It’s been a week since Netflix released the last batch of The Circle episodes, and I’ve needed every single second since to process it all.
The Circle has a ridiculous premise. The players each get an apartment in a big building and have to compete against each other to win $100,000. The catch is that they’re not allowed to interact with each other in person. Instead, the only contact they have is via The Circle, a voice-activated social media platform hosted on the giant TVs situated around their apartments.
Hidden by a curated online persona, players can be whoever they want to be. They can be themselves, like Joey, a De Niro-esque twenty-something, or they can decide to be a catfish, like Seaburn, who uses his IRL girlfriend’s name and pictures. Whoever they decide to be, the goal is to “make friends and gain influence.” (And no, I have no idea if this is a nod to Dale Carnegie’s How to Win Friends and Influence People or just a weak play on the term “influencer.”)
Like most reality shows, The Circle is essentially a popularity contest. But in this case, it’s explicitly a popularity contest. At various points, all players rate the others from most to least favorite. Those ratings are used to determine the top two players, who then become “Influencers” and work together to pick the person who will be “Blocked” — eliminated from the show.
So, for 12 golden episodes, we get to watch people yell at The Circle (“Circle, message!”) and work through their every move out loud. Seeing the often unspoken rules of social media play out in real time, as people compose and re-compose messages and pick and re-pick profile pictures, is weirdly fascinating. And the casting is fantastic: Most players are genuinely charismatic, and it’s delightful to watch them talk to themselves.
There’s no real rhyme or reason to The Circle. Released in waves of four episodes, there’s no consistent game structure. People are culled at the beginning of an episode, the end, the middle, or not at all. Sometimes there is an end-of-episode cliffhanger. Sometimes there isn’t. The only consistency is chaos (and good editing), which makes for great television.
However, I’m not entirely sure I understand the motivation behind it all. In some moments, it seems intended to be a critique of the evils of social media. I’ve never seen Black Mirror, but the date between Adam (a catfish) and Rebecca (also a catfish), where they’re sitting across from each other, separated only by a wall, two TVs and each others’ duplicity, seems like the perfect premise.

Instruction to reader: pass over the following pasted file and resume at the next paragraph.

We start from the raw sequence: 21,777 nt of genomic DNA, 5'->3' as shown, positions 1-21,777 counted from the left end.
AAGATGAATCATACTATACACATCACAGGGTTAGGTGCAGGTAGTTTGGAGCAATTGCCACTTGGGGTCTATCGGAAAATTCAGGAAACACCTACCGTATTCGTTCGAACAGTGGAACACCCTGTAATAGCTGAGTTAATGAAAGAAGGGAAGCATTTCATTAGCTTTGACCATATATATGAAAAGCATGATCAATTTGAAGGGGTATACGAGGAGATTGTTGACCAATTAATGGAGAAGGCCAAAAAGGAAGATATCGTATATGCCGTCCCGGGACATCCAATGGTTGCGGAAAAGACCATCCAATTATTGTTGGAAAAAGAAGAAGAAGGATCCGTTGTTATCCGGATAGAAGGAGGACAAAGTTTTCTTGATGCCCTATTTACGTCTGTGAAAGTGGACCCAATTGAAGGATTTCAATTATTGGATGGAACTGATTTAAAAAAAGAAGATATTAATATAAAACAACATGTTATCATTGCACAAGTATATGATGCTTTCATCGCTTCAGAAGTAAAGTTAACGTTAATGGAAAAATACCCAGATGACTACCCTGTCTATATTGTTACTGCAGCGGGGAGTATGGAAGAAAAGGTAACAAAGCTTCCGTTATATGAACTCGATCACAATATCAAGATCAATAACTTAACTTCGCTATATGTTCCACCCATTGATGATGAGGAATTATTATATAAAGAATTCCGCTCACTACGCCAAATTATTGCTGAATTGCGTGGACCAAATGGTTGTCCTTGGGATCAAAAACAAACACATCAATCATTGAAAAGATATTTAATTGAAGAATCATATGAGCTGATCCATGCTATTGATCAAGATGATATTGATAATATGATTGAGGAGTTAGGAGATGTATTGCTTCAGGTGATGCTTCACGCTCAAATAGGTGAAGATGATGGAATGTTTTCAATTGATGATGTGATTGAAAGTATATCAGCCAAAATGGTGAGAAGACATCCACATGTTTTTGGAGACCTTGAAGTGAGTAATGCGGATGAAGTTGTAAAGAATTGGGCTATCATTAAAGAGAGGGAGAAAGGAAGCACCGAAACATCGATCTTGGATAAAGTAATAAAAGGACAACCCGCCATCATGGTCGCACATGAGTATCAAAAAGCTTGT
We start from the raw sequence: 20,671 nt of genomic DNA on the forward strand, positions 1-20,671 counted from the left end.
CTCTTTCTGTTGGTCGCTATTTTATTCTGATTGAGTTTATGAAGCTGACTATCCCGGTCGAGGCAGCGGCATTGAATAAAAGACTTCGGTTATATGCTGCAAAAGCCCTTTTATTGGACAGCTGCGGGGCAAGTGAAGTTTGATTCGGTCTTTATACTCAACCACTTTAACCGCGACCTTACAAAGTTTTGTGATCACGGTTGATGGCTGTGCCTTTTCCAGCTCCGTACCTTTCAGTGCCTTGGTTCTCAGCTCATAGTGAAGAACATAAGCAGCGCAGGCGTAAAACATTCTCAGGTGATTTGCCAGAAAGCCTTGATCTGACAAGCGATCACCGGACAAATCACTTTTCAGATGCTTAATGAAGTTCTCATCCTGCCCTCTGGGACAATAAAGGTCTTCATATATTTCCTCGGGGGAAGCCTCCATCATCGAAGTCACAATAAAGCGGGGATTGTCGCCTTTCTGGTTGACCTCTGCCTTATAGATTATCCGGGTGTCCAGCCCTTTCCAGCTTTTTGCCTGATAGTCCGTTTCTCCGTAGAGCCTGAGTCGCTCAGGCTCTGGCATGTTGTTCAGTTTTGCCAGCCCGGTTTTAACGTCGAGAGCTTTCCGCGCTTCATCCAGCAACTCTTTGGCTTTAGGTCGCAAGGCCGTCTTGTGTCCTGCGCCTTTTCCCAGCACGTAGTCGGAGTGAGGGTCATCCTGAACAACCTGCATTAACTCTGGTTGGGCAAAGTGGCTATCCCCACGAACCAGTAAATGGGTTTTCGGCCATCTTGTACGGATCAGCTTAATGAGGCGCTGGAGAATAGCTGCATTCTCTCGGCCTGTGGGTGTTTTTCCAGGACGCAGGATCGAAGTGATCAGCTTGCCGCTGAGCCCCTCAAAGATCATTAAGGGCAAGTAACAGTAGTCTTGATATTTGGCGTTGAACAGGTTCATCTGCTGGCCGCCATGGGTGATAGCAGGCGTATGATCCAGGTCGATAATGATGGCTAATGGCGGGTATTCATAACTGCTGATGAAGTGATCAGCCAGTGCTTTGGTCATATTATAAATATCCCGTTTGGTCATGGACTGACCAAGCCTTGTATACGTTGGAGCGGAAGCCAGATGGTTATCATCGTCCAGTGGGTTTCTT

But overall, the show fails to convince me that social media is this generation’s “bubonic plague,” as it’s put by Shubham, the sweet, nerdy player who loathes social media.
Yes, it does bring up some of the classic social media problems: people are quickly and harshly judged on just a few pictures; people feel pressured to look and act a certain way; people use the anonymity of social media to express their cruelest thoughts; people popular on the internet become all-powerful and call the shots for the rest of us.
But The Circle, in all its chaos, somehow also solves these problems.
You get to see Shubham, affectionately dubbed “Shooby” by his adoring co-players, flourish in the game despite his total flouting of typical social media etiquette. And when he gets four likes on his status you can literally see the serotonin hit him.
You get to see the plus-sized social media manager, who comes in using her more “conventionally attractive” acquaintance’s pictures, decide to come clean to her newfound friends and use her real pictures. And while I do kind of suspect that was a strategic move, in the end that doesn’t matter — it’s the total support the other players show her that does.
And you get to see the contestants really open up to each other. In the same way the anonymity of social media emboldens people to be mean, it also lets them be much more vulnerable much quicker. They share insecurities and childhood trauma, creating some tender moments.
Amazingly, though, there’s no Stanford Prison experiment effect — the Influencers don’t get power drunk, and they don’t take their jobs of Blocking someone lightly. Though some decisions are easier than others, “influencers” show no obvious glee in getting to kick someone off.
While some of the most hilarious moments of the show — such as Joey frosting a five-layer cake with his bare hands and absolutely wrecking his kitchen in the process — come from the random challenges they have to complete, some of the most salient come when contestants finally get to meet each other.
Frank conversations about the authenticity of social media, the motivation behind catfishing and the philosophy of being popular online take up the brunt of these face-to-face encounters, and you can tell few players leave The Circle with the same worldview they went in with.
The Circle is decidedly absurd, there’s no debate there. But hidden within the absurdity of it all is a surprisingly wholesome and philosophical look at what it means to make friends online.